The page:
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D McCurry
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PostWed Mar 18, 2015 1:34 pm 
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Hi Ted,

The only information that I have heard is that the entire C-47 is still there, but it takes a couple of days hiking to get in and out of the extreme remote area.

Dave
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Malachai Constant
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PostWed Mar 18, 2015 2:50 pm 
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Sulphur Mountain is not that remote anymore. It was for since 2003 because the Suiattle Road was washed out. It is open now and we climbed Sulphur a couple months ago there is a trail to an old lookout site and the summit is an easy scramble from there. We did not see a a C-47 but it could well be on some unnamed peaks to the North.

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"You do not laugh when you look at the mountains, or when you look at the sea." Lafcadio Hearn
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reststep
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PostSat Mar 21, 2015 3:26 pm 
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Schroder wrote:
The book is out


They do not have this book at the Kitsap Regional Library but they are going to try and get it on loan from somewhere.

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"The mountains are calling and I must go." - John Muir
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Magellan
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PostSat Mar 21, 2015 5:10 pm 
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Cool book!  I would be very interested to find the wreck on Sulphur Mt.
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Bramble_Scramble
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PostSun Mar 22, 2015 10:48 am 
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I came across the wreckage on Wing Peak a couple years ago while summiting Wing and Gunn. At first I thought it was the remains of a weather station but then I realized it was a covering about a 300-500 foot radius of the summit. Found a radio device. Looks like some of the wreckage was hauled out at some point.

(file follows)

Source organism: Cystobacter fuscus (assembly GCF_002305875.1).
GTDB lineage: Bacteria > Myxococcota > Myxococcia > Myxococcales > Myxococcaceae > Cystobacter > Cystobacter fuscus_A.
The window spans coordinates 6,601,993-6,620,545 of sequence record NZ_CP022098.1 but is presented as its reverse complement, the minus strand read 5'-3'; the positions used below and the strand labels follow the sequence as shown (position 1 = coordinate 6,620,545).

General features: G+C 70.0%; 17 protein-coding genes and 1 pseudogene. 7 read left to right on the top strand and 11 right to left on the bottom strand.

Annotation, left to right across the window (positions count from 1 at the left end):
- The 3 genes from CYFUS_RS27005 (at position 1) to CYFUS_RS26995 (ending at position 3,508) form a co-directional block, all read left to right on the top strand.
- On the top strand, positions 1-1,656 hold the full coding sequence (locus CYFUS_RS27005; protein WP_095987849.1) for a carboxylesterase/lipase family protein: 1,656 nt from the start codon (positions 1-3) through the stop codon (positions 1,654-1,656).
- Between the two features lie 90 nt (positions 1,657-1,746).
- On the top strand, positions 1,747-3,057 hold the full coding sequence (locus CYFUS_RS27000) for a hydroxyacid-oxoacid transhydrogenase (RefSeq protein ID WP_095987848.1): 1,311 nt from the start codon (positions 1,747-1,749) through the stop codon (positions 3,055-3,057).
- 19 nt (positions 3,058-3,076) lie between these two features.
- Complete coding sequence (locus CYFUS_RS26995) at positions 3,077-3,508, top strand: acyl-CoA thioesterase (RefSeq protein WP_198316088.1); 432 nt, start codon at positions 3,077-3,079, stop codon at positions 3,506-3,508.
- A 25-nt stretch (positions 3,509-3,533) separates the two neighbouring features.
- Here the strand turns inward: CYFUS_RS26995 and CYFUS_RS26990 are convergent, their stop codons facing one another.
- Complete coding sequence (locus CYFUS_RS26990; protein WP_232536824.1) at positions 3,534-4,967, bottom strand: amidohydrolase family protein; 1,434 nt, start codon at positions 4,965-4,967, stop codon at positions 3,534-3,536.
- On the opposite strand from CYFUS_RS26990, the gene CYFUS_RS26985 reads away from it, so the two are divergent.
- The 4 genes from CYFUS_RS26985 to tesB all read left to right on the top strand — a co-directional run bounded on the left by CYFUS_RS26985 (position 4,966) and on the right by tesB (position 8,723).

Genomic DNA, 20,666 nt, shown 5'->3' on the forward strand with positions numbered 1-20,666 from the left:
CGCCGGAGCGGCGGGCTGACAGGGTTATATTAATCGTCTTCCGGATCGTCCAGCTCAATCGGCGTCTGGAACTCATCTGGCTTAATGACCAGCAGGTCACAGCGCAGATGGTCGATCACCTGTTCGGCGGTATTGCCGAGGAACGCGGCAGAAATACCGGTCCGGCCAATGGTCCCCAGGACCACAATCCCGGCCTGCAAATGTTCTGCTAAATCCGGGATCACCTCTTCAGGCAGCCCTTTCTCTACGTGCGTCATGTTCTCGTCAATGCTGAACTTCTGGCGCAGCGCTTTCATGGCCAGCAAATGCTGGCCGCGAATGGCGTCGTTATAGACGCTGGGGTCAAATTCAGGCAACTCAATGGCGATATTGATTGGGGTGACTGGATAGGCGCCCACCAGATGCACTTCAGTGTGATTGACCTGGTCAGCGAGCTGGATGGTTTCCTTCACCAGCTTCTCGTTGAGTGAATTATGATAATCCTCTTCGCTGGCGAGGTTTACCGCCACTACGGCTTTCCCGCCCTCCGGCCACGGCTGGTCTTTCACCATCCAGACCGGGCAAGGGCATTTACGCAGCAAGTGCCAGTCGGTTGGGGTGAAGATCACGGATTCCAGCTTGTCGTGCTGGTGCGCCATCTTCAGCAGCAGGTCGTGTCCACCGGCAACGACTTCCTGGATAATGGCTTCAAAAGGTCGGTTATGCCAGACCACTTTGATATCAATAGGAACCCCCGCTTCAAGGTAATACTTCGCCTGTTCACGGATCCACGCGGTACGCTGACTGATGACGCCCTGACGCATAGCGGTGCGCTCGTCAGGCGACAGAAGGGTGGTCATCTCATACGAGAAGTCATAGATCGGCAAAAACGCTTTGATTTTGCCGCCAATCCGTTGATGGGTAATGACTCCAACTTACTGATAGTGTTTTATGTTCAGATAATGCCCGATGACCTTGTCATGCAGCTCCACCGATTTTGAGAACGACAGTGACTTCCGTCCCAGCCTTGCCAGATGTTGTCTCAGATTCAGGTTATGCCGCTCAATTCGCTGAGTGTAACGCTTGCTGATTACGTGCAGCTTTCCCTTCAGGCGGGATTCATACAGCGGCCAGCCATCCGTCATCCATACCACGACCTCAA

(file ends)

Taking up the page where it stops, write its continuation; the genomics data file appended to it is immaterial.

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Schroder
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PostMon Mar 23, 2015 1:37 pm 
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Shakawkarl wrote:
I came across the wreckage on Wing Peak a couple years ago while summiting Wing and Gunn. At first I thought it was the remains of a weather station but then I realized it was a covering about a 300-500 foot radius of the summit. Found a radio device. Looks like some of the wreckage was hauled out at some point.

That's Wing Luke's plane that crashed on May 16, 1965
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OLDUSNLT
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PostWed Aug 31, 2016 5:44 pm 
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This Wright 9 cylinder R1820-56 Radial engine was from a Navy Wildcat Fighter plane FM2 which crashed in the spring of 1945 but not found until the Fall of 1950 by several loggers who saw the wreck using binoculars from a logging area on an adjacent mountain, The site was a large steep rock slide area just below the peak of Devils Thumb Mountain which is adjacent to Devils Peak.  I and 2 other young friends rolled the engine down the rock slide and over the cliff.  The engine is now about 1/4 mile from crash site.   I was scratched and bruised by the broken props while rolling the engine.  Carried a .50 caliber machine gun out of the wreck and turned it over to the FBI for disposal.  The rubber tires on this plane were known as 6 by 26 tires and were slightly smaller than a car tire 6.00 by 16 which was used on many cars during this period.  The planes rear fuselage. tail and engine were separated from the wings/cockpit section of the plane. the pilots remains were found in the cockpit at the time and the U,S. Navy was notified and recovered the remains.  The rear fuselage section was not near the plane and was not located at the time of discovery of the wreck.  Jerry Denberger Phone: 360-373-0839
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rustdogbrown
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PostMon Jul 10, 2017 9:23 pm 
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Can you provide the excerpt from the "SNOHOMISH: MY BELOVED COUNTY. AN ANGLER'S ANTHOLOGY" book that talks about the plane crash near Boulder Lake?